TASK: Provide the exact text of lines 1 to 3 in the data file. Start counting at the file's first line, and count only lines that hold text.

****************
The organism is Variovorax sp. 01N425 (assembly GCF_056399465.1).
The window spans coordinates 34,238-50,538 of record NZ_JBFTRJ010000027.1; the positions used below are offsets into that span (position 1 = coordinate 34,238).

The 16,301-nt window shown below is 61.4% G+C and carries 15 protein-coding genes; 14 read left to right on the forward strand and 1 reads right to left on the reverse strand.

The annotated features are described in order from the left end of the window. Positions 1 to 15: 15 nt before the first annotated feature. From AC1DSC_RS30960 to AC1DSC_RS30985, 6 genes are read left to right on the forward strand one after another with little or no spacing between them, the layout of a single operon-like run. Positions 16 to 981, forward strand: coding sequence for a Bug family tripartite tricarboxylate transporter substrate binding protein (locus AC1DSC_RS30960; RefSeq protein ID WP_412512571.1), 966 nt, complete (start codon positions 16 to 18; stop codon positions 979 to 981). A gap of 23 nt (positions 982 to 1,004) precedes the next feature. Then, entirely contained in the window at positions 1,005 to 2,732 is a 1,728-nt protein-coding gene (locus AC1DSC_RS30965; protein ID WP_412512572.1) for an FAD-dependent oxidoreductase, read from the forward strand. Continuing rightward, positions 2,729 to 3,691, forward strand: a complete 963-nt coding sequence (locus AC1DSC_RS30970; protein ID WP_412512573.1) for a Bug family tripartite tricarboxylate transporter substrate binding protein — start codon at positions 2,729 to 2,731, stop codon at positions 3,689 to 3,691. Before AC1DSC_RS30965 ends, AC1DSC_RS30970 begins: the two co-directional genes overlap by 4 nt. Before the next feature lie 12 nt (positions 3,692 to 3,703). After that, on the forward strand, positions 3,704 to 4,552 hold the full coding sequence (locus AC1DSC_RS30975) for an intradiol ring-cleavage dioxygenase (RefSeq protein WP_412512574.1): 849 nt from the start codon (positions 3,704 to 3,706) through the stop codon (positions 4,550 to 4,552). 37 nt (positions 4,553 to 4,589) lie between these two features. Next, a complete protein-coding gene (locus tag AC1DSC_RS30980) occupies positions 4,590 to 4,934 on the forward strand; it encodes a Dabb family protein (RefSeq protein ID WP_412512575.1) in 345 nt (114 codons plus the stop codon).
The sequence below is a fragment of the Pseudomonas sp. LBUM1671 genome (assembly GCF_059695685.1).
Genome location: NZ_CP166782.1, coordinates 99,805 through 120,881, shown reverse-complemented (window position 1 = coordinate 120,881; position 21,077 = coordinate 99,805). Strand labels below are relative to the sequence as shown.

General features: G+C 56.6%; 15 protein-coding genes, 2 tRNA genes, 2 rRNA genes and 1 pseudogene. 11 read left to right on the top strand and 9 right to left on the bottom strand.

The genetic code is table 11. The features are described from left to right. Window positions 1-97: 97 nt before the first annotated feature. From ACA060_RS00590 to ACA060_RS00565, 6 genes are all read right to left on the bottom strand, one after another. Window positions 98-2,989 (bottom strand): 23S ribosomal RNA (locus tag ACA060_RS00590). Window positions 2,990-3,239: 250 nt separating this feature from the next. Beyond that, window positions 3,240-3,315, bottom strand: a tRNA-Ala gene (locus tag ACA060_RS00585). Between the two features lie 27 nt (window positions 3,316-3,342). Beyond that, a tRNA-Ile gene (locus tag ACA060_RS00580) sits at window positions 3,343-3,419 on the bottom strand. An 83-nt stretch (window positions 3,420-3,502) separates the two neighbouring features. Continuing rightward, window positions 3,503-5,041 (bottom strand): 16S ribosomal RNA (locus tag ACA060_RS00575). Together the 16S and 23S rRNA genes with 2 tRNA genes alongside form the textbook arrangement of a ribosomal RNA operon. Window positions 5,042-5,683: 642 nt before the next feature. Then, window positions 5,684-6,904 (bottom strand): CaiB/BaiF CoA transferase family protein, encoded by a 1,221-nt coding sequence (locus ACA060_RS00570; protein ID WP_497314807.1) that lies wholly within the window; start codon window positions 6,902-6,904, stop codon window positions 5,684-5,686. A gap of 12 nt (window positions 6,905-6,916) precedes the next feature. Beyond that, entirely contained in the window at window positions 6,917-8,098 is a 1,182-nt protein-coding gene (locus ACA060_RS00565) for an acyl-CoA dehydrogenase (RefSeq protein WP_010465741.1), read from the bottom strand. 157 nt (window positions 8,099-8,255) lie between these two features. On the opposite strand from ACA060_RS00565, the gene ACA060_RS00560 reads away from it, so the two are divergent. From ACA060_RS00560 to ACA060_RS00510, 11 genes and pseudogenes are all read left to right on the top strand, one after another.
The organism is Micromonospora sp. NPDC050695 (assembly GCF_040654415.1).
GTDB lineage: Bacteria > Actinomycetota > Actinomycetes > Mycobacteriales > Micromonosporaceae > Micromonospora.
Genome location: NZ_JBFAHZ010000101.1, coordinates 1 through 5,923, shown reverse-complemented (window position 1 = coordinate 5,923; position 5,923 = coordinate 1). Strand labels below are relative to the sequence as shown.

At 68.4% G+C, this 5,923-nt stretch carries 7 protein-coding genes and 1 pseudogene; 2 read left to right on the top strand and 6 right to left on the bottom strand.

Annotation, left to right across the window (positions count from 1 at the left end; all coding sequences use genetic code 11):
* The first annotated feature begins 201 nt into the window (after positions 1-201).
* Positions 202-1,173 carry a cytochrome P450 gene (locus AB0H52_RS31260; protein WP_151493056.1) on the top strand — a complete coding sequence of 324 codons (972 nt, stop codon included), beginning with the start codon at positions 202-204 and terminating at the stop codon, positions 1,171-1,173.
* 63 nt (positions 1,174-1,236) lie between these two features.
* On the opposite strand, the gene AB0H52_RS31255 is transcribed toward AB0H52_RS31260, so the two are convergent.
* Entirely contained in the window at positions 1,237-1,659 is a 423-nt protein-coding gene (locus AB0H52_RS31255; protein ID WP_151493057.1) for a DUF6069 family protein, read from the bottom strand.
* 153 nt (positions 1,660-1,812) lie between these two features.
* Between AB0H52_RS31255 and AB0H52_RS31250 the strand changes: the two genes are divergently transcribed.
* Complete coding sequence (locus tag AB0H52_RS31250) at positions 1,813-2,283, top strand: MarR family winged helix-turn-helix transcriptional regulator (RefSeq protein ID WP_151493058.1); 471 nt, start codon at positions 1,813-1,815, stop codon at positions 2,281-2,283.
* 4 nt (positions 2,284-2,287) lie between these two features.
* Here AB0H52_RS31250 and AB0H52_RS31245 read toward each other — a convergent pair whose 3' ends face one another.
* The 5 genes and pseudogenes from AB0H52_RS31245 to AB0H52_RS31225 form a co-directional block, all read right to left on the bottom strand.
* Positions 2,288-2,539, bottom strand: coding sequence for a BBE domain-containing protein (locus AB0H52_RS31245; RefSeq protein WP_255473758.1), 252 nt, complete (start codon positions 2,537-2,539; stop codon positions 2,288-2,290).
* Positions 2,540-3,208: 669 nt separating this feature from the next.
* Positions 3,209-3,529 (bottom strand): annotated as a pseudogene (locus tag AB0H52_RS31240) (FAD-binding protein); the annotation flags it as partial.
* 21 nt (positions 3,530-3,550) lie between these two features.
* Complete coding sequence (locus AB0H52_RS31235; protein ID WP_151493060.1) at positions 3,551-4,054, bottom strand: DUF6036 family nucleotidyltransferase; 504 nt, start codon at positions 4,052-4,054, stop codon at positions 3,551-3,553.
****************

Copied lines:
The organism is Variovorax sp. 01N425 (assembly GCF_056399465.1).
The window spans coordinates 34,238-50,538 of record NZ_JBFTRJ010000027.1; the positions used below are offsets into that span (position 1 = coordinate 34,238).

The 16,301-nt window shown below is 61.4% G+C and carries 15 protein-coding genes; 14 read left to right on the forward strand and 1 reads right to left on the reverse strand.